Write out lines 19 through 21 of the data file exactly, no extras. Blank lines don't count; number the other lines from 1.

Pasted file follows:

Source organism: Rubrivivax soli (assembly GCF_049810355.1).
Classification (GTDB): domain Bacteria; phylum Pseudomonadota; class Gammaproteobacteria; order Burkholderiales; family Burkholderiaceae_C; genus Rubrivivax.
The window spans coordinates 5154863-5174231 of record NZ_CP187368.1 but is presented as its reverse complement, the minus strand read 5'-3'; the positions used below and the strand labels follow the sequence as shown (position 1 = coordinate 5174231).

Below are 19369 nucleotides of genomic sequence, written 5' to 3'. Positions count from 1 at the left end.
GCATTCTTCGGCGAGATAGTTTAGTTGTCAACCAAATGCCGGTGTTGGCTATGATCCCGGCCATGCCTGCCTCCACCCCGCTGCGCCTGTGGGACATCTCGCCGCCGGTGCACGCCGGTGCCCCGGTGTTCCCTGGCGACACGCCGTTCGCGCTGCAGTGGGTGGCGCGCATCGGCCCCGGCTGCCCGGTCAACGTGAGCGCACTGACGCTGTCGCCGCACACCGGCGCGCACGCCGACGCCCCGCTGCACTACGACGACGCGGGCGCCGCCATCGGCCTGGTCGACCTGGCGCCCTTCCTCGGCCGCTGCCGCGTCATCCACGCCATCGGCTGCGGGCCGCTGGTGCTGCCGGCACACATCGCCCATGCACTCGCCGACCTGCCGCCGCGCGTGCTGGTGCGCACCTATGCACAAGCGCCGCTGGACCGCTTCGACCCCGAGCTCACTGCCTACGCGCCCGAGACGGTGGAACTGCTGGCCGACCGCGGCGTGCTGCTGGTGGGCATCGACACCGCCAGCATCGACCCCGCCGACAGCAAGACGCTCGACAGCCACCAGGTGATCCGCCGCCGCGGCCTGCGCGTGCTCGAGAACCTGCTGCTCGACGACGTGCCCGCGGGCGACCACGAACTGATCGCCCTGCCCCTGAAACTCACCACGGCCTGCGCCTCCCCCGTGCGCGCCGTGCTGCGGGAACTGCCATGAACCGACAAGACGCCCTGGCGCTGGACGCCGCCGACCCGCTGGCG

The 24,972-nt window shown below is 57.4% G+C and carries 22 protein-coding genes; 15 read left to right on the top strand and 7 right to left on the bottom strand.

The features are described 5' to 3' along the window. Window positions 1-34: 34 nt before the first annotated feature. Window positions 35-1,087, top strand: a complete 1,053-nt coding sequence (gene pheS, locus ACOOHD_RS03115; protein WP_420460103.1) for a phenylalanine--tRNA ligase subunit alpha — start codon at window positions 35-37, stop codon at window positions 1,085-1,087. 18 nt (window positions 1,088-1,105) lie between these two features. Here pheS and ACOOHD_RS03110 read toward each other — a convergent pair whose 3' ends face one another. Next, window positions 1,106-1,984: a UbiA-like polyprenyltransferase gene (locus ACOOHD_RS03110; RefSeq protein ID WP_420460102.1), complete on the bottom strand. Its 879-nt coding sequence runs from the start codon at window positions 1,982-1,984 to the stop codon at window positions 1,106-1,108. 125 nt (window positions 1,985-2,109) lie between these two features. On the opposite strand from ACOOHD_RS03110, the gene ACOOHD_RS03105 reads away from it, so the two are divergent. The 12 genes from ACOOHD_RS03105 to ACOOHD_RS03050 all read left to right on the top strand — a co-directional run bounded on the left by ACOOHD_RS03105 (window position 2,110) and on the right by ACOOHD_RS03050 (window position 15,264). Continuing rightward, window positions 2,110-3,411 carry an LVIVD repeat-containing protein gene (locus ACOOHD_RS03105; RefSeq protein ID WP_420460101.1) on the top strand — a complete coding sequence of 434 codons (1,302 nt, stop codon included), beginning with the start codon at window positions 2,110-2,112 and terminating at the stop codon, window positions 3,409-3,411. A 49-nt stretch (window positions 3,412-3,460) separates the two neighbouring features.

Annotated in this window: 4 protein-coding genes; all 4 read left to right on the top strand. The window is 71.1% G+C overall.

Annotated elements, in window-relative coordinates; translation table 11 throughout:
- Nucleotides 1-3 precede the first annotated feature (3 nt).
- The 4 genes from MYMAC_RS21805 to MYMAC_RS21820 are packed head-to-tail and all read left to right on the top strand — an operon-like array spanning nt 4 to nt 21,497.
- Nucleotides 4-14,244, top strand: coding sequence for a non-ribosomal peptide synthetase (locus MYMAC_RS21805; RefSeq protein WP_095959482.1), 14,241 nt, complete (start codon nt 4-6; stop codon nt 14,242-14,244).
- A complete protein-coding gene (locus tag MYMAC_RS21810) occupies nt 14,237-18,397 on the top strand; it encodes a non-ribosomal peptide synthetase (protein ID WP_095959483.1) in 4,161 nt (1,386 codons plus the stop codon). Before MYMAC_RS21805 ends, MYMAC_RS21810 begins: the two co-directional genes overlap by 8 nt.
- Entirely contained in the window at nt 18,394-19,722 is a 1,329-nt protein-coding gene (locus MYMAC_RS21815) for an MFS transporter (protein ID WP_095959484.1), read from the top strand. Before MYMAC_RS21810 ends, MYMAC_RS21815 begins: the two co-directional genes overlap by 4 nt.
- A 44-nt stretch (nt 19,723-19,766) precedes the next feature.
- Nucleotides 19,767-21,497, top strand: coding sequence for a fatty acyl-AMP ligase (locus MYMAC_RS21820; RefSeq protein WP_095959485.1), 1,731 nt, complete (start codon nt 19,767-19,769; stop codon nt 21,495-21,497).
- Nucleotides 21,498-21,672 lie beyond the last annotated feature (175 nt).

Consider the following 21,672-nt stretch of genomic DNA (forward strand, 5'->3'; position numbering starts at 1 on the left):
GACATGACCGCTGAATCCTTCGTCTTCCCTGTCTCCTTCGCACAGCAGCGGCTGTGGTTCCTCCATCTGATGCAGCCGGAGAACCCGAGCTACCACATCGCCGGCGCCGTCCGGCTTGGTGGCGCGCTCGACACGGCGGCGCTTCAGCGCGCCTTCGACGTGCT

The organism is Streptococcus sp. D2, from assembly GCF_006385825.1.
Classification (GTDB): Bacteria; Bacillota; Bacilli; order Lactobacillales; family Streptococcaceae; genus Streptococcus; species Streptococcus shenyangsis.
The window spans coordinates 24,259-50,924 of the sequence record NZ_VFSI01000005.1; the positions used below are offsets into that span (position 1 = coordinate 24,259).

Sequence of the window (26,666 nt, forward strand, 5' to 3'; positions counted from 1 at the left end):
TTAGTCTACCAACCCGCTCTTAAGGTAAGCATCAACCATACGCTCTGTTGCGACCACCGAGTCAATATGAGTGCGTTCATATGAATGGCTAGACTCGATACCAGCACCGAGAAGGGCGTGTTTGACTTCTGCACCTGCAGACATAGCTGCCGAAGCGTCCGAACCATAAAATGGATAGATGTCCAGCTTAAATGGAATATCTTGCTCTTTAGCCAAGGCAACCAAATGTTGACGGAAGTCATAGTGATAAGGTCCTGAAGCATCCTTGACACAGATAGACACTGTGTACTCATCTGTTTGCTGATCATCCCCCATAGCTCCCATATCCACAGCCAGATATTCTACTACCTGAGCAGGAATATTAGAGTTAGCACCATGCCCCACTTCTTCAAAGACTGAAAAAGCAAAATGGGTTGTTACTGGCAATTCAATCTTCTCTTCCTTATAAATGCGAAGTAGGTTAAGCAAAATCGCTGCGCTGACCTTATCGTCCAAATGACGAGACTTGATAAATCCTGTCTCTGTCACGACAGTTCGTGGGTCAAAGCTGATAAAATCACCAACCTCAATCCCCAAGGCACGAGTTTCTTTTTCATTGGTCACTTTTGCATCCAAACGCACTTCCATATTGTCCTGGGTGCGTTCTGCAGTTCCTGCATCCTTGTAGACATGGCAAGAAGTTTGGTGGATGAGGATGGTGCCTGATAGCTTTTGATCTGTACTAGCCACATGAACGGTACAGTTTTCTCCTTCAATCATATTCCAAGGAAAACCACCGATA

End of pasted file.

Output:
GACATGACCGCTGAATCCTTCGTCTTCCCTGTCTCCTTCGCACAGCAGCGGCTGTGGTTCCTCCATCTGATGCAGCCGGAGAACCCGAGCTACCACATCGCCGGCGCCGTCCGGCTTGGTGGCGCGCTCGACACGGCGGCGCTTCAGCGCGCCTTCGACGTGCT

The organism is Streptococcus sp. D2, from assembly GCF_006385825.1.
Classification (GTDB): Bacteria; Bacillota; Bacilli; order Lactobacillales; family Streptococcaceae; genus Streptococcus; species Streptococcus shenyangsis.